The MacLeod Review of Employee Engagement has called for a “nationwide discussion” to build understanding of the positive impact of engagement on performance and how this can best be achieved by employers.
To facilitate this discussion the report, commissioned by the Department for Business, Innovation and Skills, said there should be a national campaign – including regional events, conferences and papers – over the next eight months to expose as many companies as possible to the benefits of employee engagement.
From March 2010 a series of practical aids will be made available to employers to disseminate examples of best practice, as well as coaching support and practical advice on engagement programmes.
A “senior sponsor group” will be established to get business, government and union representatives to work together on promote the benefits of employee engagement. Senior figures already signed up to this group include Justin King, chief executive of Sainsburys, and Clare Chapman, director general of workforce at the Department of Health.
David MacLeod, co-author of the report, told Personnel Today: “We want employers to realise that employee engagement is about achieving performance, but not in a manipulative way.
“It’s a way employers can achieve their targets by harnessing their people and unlocking their potential. It’s a way of managing, and a way of thinking of people as human beings not human resources.”
Nita Clarke, director of the employee engagement company IPA and the other co-author of the report, said: “It’s key that we get employers to talk to one another, but also we need to develop a set of tools to support them.
“Employers have a key responsibility in spreading the word and talking to other organisations.”
When asked about the lack of practical solutions outlined in the report, Nita added: “It would have been a huge mistake for us to write 10 steps to engagement heaven. Engagement needs to be developed by the organisations in consultation with their staff and managers. They have got to bring in engagement in an engaging way. The available case studies in the report will enable people to learn more.”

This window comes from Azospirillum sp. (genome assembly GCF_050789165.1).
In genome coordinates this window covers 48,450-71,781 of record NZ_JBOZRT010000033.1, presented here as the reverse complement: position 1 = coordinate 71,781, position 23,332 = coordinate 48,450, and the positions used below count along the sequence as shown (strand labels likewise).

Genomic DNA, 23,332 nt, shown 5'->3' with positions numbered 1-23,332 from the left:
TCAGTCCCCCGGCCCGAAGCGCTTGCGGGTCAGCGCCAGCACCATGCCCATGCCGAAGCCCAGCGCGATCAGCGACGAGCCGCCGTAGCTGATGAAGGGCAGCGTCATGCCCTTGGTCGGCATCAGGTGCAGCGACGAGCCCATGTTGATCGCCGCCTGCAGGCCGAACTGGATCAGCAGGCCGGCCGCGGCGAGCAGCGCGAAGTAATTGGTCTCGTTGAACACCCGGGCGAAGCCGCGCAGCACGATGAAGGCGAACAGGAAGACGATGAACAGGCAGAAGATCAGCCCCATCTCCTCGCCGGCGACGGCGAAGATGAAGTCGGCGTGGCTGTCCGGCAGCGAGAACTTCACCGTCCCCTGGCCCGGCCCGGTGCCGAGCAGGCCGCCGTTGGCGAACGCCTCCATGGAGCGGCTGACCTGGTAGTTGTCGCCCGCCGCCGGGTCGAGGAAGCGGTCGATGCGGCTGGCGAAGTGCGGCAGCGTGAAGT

Sainsburys’ Justin King told Personnel Today that engaging staff would help employers to gain a competitive advantage.
“Engaging your people is about getting the competitive advantage. Businesses spend a lot of their time trying to find the competitive advantage through new ideas, but they should start with the colleagues they already have and the extra value they can deliver,” he said.
“One barrier to change is that people don’t think it will be very easy to do, so we need to break that down with plenty of employer examples of how it can be done.”
The Chartered Institute of Personnel and Devleopment (CIPD) strongly supported the recommendations.
Stephanie Bird, director of HR capability, said: “This report puts employee engagement where it properly belongs: at the heart of business performance. Employer response to the recession suggests that an ever-increasing number recognise that people are, indeed, their greatest asset.
“Converting employee engagement into bottom-line results is what employee engagement is all about. HR professionals will see this report as an endorsement of what many of them are already doing, as well as a stimulus to do more.”